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Indonesian prosecutor wants 10 years for cleric's attacker

Proposed sentence seen as too lenient for a stabbing that generated widespread condemnation

Indonesian prosecutor wants 10 years for cleric's attacker

Syekh Ali Jaber is seen here after being attacked and stabbed in September last year. (Photo: YouTube)

Published: February 19, 2021 08:46 AM GMT

Updated: February 19, 2021 08:52 AM GMT

Prosecutors in Indonesia have sought a 10-year jail term for a man accused of attempting to kill a 44-year-old Saudi-born Muslim cleric last year.

Alpin Andrian, 24, allegedly stabbed Syekh Ali Jaber in the shoulder while he was delivering a sermon on Sept. 13 last year at a mosque in Bandar Lampung, the largest city in Lampung province.

Police said Andrian would likely have killed the cleric had he not been restrained by several worshippers.

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Attempted murder carries a maximum prison sentence of 20 years in prison or even the death penalty.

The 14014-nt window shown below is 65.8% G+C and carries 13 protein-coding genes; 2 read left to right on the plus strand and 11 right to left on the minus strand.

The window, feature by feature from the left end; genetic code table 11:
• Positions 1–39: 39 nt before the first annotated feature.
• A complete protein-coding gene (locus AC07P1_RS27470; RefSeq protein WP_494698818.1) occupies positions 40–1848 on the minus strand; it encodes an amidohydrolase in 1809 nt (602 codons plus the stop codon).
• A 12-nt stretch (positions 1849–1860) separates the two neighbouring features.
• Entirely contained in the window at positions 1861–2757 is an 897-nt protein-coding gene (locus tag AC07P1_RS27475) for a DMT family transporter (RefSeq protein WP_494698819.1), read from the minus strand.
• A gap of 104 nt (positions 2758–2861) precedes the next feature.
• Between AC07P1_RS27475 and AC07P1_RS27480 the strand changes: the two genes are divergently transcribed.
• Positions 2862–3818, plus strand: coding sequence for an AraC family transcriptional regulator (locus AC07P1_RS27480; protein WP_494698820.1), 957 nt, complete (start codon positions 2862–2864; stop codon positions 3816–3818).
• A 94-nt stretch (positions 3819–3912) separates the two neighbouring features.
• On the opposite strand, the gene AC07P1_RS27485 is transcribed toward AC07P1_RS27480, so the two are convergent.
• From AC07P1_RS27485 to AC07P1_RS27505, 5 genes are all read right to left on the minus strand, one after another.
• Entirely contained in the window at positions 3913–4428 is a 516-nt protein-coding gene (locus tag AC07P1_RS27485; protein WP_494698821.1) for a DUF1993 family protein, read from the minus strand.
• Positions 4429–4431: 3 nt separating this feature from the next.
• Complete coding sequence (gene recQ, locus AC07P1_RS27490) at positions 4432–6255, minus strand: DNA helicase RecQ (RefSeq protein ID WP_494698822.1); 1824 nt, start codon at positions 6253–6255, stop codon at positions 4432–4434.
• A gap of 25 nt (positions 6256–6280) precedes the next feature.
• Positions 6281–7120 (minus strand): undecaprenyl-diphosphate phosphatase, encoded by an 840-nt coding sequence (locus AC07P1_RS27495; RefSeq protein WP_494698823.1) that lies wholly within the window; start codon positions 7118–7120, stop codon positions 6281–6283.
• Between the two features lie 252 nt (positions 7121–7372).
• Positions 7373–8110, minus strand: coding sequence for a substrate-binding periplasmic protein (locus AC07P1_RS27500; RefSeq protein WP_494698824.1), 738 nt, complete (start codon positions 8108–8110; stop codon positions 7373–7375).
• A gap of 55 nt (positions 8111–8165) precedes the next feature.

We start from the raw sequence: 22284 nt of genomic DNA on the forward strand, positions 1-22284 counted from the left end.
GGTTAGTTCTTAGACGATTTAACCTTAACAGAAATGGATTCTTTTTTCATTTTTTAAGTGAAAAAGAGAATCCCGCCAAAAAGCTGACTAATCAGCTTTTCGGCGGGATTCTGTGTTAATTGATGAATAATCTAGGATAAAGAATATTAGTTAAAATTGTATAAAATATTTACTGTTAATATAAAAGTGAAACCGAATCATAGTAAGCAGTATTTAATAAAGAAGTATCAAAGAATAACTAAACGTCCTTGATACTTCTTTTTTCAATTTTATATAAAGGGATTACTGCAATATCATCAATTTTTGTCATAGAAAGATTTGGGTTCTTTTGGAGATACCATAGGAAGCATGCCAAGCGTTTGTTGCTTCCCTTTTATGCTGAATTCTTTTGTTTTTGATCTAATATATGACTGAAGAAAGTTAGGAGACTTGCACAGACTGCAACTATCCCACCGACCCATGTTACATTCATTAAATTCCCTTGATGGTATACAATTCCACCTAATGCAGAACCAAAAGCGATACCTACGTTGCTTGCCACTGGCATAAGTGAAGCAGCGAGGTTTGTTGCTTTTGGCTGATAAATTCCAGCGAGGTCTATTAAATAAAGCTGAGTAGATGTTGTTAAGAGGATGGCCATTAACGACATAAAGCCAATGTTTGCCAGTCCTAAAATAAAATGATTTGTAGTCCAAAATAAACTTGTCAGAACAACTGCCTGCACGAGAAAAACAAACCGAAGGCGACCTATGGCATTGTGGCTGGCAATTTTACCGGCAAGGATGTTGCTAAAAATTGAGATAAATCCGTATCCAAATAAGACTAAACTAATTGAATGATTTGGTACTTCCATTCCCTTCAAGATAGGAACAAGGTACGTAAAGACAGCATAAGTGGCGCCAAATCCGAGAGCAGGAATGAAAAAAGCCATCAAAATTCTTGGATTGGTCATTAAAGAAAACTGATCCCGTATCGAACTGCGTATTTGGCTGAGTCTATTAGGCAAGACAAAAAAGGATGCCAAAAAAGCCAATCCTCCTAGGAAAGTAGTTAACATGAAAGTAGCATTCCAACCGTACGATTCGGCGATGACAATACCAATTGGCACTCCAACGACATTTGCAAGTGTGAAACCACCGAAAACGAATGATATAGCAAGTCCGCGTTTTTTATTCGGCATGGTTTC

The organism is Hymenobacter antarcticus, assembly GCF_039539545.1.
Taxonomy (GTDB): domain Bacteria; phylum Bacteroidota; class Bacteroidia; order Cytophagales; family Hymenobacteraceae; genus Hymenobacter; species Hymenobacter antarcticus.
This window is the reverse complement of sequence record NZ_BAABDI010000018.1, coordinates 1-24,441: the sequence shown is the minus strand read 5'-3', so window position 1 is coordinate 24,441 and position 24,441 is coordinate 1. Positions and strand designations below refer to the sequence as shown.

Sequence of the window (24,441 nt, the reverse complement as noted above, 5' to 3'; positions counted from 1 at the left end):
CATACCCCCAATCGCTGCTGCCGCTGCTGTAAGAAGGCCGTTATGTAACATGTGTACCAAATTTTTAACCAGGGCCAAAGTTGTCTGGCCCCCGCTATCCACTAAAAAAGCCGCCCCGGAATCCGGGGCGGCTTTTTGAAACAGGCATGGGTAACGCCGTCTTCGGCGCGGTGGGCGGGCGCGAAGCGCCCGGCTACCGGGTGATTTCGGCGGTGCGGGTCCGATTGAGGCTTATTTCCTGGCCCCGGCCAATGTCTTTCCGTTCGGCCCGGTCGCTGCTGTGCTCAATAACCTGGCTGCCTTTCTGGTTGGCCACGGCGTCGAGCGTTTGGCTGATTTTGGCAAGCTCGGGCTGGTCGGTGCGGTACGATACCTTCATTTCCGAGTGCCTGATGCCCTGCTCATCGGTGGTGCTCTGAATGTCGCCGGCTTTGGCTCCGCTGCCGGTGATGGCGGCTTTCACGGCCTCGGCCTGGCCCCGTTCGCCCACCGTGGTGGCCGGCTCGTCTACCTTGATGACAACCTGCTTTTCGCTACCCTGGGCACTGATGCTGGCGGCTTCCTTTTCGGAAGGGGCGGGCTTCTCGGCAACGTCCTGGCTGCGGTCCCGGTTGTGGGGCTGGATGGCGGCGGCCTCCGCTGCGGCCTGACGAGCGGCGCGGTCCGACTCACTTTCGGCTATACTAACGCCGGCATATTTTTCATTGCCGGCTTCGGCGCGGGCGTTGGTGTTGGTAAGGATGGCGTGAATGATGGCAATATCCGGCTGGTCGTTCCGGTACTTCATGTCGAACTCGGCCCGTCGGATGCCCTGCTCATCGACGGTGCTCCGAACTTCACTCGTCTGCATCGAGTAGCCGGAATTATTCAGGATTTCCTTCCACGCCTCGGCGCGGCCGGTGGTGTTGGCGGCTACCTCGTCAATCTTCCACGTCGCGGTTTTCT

However, chief prosecutor Abdullah Noer Deny told judges during a virtual hearing at the Tanjungkarang District Court in Bandar Lampung on Feb .18 that Andrian should only serve 10 years.

This was because the defendant had shown remorse and apologized to the victim, he said.

The relatively light sentence recommendation came as a surprise to many as footage of the attack went viral on social media, drawing widespread condemnation.

Police said the motive for the attack still remains unclear as there were no signs Andrian was suffering from mental illness despite claims from his family he was mentally unstable.

Azas Tigor Nainggolan, a Catholic lawyer and coordinator of the Indonesian bishops' Advocacy and Human Rights Forum, said the proposed sentence “was too light.”

“A sentence aims to stop a crime and provide a deterrent effect. Recommending too low a sentence sends out the wrong signal,” he told UCA News.

However, judges can choose to ignore prosecutors and impose a heavier punishment if the evidence warrants it, he said.

The attacker had a knife in the footage. “This indicates the attack was premeditated.”

Ardiansyah, the defendant’s lawyer, claimed the prosecutor’s sentence demand was too harsh, saying his client only meant to wound the cleric.

If he had meant to kill him, his client would have aimed for one of his vital organs, he said, adding the crime only warranted a maximum five-year term.

The victim, however, will not be able to testify at the trial. The prominent cleric died in Jakarta on Jan. 14 following a 19-day battle against the coronavirus.


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